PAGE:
The recalls grow

AP is reporting that the Texas Department of State Health Services has ordered a recall of everything ever produced at Peanut Corp of America’s plant in Plainview TX.

The order came Thursday evening from the Department of State Health Services. The agency says "dead rodents, rodent excrement and bird feathers" were discovered Wednesday in a crawl space above a production area.

A state inspection also found that the unit’s air handling system was pulling debris from the infested crawl space into production areas.

The plant began operating in March 2005 but was shut down earlier this week.

The health department order also requires the plant to stop producing and distributing food products.

This will lead to more recalls — the FDA’s searchable database already lists over 2000.

Some choice quotes:

Robert Grauer, president of In a Nut Shell, a San Leandro, Calif., said he’s not taking any chances. The company has about 200 cases of peanuts from the Texas plant, and has to decided to hold them in storage.

"We’re not going to take a chance risking our customers — not over some peanuts."

Ken Werner, owner of Werner Gourmet Meat Snacks Inc. in Tillamook, Ore., said fewer than 20 of his company’s roughly 100 products contain peanuts. He recalled trail mixes and peanuts that were covered under earlier recalls linked to the Georgia plant. But he hadn’t yet recalled any products linked to the Texas plant.

"We’re waiting to hear from the FDA as far as a recall," he said. "If they issue a recall, we’ll recall more products."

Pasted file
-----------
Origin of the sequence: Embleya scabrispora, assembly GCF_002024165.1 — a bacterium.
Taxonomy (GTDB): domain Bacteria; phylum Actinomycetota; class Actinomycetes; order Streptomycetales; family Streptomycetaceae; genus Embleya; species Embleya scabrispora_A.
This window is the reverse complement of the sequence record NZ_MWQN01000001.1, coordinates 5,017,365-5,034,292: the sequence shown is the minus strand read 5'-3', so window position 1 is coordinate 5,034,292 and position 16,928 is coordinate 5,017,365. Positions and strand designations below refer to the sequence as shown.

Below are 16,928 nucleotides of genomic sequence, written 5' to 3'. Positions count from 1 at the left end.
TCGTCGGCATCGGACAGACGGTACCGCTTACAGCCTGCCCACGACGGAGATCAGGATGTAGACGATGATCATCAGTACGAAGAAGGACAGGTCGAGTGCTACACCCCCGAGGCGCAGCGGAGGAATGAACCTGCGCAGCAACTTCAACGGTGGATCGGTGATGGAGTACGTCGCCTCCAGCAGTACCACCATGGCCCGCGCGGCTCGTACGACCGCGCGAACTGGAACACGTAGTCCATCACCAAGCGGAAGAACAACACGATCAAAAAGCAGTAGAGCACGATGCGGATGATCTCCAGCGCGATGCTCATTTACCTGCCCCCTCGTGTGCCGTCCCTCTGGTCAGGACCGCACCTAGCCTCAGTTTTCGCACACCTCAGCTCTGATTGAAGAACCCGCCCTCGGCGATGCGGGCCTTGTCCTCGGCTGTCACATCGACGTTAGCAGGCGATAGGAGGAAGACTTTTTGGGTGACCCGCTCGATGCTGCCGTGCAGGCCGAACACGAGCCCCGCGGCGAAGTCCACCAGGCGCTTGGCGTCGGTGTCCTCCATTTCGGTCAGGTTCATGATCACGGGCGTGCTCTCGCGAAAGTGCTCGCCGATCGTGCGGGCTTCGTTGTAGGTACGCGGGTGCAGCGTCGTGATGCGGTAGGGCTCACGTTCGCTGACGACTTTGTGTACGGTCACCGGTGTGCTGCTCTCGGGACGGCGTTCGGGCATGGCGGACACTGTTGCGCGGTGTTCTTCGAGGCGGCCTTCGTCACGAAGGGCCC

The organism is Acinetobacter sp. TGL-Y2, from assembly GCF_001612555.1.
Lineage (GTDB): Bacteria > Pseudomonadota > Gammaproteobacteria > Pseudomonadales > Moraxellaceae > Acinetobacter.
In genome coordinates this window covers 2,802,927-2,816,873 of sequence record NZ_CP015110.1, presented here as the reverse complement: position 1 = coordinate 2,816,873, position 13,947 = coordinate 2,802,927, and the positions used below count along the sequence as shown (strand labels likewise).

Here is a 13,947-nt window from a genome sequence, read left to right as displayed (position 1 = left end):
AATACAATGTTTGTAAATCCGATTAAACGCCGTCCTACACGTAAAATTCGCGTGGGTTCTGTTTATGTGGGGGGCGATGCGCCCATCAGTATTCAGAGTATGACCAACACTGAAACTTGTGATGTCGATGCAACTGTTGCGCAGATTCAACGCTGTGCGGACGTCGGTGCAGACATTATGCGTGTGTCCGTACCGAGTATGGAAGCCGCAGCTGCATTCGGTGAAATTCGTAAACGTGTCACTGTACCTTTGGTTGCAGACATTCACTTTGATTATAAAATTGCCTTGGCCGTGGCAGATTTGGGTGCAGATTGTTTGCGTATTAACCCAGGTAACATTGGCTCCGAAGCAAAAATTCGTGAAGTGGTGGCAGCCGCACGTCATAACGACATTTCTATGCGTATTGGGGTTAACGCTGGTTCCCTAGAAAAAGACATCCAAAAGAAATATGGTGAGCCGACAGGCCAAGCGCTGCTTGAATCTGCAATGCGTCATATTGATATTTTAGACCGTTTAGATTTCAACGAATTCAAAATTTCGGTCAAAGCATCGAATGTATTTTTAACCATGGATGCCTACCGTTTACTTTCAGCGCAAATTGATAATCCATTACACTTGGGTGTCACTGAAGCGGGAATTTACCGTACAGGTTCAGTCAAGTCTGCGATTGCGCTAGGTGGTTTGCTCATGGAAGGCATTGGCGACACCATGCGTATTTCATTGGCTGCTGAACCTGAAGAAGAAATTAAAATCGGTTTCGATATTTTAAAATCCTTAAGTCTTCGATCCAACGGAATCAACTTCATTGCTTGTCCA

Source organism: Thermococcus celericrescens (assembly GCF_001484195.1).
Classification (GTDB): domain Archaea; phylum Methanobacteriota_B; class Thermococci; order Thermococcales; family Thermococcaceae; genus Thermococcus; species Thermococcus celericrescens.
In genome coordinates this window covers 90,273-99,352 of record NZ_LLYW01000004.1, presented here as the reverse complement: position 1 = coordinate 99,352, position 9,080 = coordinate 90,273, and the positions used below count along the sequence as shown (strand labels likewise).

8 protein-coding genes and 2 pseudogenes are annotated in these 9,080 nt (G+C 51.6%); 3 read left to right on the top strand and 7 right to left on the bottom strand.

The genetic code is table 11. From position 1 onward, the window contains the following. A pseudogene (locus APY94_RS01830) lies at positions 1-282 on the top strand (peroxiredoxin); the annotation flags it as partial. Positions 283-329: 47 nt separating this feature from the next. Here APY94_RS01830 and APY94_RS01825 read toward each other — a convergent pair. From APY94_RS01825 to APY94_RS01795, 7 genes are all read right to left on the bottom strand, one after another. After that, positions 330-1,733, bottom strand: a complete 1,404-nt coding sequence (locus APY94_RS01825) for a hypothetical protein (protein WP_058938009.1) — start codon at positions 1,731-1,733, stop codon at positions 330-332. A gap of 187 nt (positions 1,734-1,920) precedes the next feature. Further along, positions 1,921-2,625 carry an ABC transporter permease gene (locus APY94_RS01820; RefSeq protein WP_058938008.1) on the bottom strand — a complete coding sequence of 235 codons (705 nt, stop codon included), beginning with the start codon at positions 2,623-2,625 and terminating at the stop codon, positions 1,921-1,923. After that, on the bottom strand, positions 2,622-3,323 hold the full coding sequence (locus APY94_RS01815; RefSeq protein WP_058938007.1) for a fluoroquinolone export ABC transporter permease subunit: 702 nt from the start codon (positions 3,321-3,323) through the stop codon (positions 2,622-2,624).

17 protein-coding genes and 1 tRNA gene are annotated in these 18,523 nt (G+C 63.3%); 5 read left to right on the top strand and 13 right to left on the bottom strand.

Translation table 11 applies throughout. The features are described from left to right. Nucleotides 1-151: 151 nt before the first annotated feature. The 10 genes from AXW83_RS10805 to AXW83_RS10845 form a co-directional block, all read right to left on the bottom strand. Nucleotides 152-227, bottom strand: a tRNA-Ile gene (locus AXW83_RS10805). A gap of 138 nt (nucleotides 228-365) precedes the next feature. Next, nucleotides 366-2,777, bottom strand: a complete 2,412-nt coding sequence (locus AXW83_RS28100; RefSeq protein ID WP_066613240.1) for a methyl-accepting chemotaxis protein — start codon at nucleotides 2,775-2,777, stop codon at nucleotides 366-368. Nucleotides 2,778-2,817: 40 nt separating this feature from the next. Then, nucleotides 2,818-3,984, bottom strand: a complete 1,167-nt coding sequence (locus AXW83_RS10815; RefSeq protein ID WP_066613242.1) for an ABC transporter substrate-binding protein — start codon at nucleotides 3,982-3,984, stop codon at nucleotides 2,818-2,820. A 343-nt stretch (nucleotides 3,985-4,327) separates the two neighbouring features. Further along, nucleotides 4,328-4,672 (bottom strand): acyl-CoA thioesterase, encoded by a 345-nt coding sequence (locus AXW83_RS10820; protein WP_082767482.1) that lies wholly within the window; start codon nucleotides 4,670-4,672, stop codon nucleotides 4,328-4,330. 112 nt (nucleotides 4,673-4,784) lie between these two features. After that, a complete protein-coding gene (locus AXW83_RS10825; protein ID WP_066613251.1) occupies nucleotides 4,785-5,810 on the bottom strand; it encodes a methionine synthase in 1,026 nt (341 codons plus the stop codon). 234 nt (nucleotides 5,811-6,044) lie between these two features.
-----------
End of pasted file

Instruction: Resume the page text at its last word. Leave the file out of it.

The Bergin Fruit & Nut Co. in St. Paul, Minn., has had nearly 2,000 pounds of raw redskin and blanched peanuts on hold since late January, when Peanut Corp. issued an expanded recall that included products produced at its Georgia plant as far back as 2007, said quality control manager Bill Jaspers.

"We will probably be destroying it because, frankly, I think PCA has got bigger problems than a product recall," he said.

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About Ben Chapman

Dr. Ben Chapman is a professor and food safety extension specialist at North Carolina State University. As a teenager, a Saturday afternoon viewing of the classic cable movie, Outbreak, sparked his interest in pathogens and public health. With the goal of less foodborne illness, his group designs, implements, and evaluates food safety strategies, messages, and media from farm-to-fork. Through reality-based research, Chapman investigates behaviors and creates interventions aimed at amateur and professional food handlers, managers, and organizational decision-makers; the gate keepers of safe food. Ben co-hosts a biweekly podcast called Food Safety Talk and tries to further engage folks online through Instagram, Twitter, Facebook, YouTube and, maybe not surprisingly, Pinterest. Follow on Twitter @benjaminchapman.